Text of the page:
Tuberculosis is one of the most common infections you can catch today; at one time in history, it was also one of the most devastating. While Mycobacterium tuberculosis still takes more lives than any other infectious disease we deal with today, its global toll has been on the slow decline for many decades. Still, there is a very real threat for TB to make a comeback thanks to antibiotic resistance, according to a study from researchers at the University College London, in the United Kingdom.
Published in the journal Science Advances, this study is actually the most thorough genomic analysis of this most widely spread strain of TB, which is called Lineage 4 TB. The new information extracted from this study adds significant data to the way we understand not only how this most common strain of TB continues to spread, but also—and perhaps more importantly—where it came from.
This study managed to map the evolution of drug-resistant of antibiotic resistance to determine that drug-resistant strains of the Lineage 4 TB have most spread only among the people of its country of origin. For the study, the researchers took 1,669 DNA samples of the lineage 4 strain taken previously from specimens collected in Europe, Vietnam, Africa, and North and South America.
According to study author Vegard Eldholm, of the Norwegian Institute of Public Health, “Our findings strongly suggest that at least for Lineage 4, antibiotic resistance is a local challenge present in multiple countries and regions, but with a minimal spread between them.”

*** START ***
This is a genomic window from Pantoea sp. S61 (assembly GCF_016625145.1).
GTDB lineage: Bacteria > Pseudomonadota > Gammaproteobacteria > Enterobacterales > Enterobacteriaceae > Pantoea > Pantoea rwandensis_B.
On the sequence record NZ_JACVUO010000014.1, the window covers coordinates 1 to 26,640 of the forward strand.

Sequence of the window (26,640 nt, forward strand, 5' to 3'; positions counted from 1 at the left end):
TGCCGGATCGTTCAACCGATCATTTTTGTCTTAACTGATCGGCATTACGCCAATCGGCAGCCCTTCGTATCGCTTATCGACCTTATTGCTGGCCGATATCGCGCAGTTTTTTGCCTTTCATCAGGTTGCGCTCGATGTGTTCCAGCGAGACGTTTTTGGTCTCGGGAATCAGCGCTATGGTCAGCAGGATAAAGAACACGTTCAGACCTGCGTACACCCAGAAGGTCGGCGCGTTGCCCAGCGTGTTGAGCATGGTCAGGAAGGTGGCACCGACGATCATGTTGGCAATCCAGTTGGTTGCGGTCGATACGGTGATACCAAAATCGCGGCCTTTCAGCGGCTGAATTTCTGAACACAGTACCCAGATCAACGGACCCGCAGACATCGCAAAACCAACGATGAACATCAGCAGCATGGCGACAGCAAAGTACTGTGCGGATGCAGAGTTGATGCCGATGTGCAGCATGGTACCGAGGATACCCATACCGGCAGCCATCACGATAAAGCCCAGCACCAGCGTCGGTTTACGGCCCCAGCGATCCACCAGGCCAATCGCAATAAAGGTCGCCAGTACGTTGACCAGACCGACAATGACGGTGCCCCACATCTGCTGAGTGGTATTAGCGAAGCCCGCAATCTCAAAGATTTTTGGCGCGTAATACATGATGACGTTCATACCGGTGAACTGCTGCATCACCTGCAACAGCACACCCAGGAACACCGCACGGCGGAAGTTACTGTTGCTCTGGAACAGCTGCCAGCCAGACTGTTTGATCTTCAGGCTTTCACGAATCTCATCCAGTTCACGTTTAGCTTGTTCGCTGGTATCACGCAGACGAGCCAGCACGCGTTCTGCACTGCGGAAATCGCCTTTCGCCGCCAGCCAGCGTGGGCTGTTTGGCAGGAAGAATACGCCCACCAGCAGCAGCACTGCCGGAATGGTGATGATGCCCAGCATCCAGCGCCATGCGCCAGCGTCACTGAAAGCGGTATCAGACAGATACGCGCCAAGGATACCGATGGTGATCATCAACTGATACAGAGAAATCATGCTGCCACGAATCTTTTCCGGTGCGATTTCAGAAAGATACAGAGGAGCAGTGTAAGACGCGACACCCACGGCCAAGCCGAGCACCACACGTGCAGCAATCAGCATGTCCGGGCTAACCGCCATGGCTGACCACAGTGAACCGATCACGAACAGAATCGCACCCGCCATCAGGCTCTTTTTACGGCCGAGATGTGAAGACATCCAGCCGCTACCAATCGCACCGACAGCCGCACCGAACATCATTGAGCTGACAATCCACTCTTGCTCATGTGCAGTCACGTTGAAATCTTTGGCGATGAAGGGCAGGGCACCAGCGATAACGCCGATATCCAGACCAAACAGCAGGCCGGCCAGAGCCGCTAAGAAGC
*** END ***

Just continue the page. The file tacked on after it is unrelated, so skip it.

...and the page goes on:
“Therefore,” he continues, “countries that succeed in halting transmission of resistant strains within their territory should expect to see a massive decrease of drug-resistant TB.”
Most importantly, though, he advises that while we can certainly pinpoint the origin and contained the spread of this most common form of ABR TB, we cannot simply discount its potential spread across international populations. After all, the study examines that the disease might have originated in Europe but it did eventually spread to Asia, Africa, and the Americas when Europeans began exploring [and colonizing] the globe.
In addition, Johns Hopkins Bloomberg School of Public Health epidemiologist David Dowdy—who was not involved in the study—comments that this study could intimate the possibility of more control of the disease. He says, “It means we may be able to control tuberculosis resistance at the local level.”